What’s one trend that excites you?

I’m very excited by the explosion of information now available on the internet. This by far is one of the most powerful mechanisms by which we can move the scientific field forward. With articles being online these days, access to the scientific literature is as simple as doing a literature search and clicking on the article. This saves a great deal of time, compared to when I was in college and had to go to the library and physically photocopy every single article. Furthermore, more and more of the published medical literature is available by open access, meaning that the manuscripts are available to anyone who wants to read the work, not just those affiliated with universities or those who can afford to pay large fees to download articles.

What is one habit of yours that makes you more productive as an entrepreneur?

Probably my most important habit that makes me most productive, is my persistence. I simply will not give up. I feel that while certain hypotheses or ideas will certainly evolve over time, one should not simply “give up” on a hypothesis or strategy simply because one data point does not fit in. Rather, one has to start questioning more deeply why that data point does not fit in. This will sometimes lead to a better understanding of the data, or an insight that will allow for some modification of the hypotheses in this regard.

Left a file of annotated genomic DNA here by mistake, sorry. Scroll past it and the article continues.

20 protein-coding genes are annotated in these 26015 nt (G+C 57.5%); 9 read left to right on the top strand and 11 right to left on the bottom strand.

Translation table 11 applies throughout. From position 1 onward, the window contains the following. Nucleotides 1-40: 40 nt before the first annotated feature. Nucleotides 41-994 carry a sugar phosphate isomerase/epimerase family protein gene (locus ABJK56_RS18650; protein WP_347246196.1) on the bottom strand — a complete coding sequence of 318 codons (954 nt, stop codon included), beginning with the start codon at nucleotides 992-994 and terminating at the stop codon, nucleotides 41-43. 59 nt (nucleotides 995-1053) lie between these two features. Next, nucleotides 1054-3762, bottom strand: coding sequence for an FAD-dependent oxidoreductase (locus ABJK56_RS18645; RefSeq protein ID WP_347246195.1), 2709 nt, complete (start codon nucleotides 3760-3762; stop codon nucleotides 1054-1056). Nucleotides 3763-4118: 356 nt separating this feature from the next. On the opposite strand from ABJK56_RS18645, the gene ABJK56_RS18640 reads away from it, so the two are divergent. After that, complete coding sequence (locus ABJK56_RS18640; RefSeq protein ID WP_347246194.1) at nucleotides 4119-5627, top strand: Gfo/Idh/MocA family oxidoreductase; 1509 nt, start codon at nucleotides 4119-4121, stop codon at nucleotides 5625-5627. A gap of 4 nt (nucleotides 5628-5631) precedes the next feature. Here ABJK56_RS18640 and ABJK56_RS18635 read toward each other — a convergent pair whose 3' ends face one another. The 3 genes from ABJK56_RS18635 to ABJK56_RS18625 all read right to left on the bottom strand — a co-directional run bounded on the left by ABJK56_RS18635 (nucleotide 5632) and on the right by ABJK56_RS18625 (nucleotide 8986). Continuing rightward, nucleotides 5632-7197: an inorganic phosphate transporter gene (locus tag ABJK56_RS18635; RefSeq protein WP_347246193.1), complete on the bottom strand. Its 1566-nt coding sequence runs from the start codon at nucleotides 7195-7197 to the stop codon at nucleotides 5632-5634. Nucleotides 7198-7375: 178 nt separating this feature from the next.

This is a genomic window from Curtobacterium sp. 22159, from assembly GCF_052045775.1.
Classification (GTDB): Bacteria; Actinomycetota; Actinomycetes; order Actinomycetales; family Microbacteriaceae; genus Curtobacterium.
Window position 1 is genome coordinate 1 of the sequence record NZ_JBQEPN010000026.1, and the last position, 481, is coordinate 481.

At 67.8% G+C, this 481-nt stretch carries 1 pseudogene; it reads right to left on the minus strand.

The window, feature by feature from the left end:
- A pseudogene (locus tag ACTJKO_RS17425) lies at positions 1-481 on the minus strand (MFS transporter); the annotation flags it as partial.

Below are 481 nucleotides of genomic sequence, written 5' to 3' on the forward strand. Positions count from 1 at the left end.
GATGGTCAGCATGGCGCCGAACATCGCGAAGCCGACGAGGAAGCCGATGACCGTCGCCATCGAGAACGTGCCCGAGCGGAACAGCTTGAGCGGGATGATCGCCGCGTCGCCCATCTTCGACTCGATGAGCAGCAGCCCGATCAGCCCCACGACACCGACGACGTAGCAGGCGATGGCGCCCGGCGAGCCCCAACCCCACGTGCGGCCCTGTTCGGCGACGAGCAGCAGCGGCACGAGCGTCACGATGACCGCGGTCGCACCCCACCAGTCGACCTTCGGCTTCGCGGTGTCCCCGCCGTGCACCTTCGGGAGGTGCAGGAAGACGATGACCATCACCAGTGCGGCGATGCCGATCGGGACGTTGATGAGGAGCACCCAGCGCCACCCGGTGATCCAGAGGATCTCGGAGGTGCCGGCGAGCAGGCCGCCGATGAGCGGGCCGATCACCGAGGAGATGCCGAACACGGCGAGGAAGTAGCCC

What advice would you give your younger self?

I would tell my much younger self to worry less about standardized exam scores and more about mastering academically and ethically valuable principles. We have become a nation whose achievements are too often judged by the results of multiple choice tests. As a youngster, I, like most of my peers, worried extensively about my exam scores. But I have learned that standardized exam scores are not good indicators for how prepared one is to face the challenges of the work world or of one’s personal and family responsibilities.

Tell us something that’s true that almost nobody agrees with you on.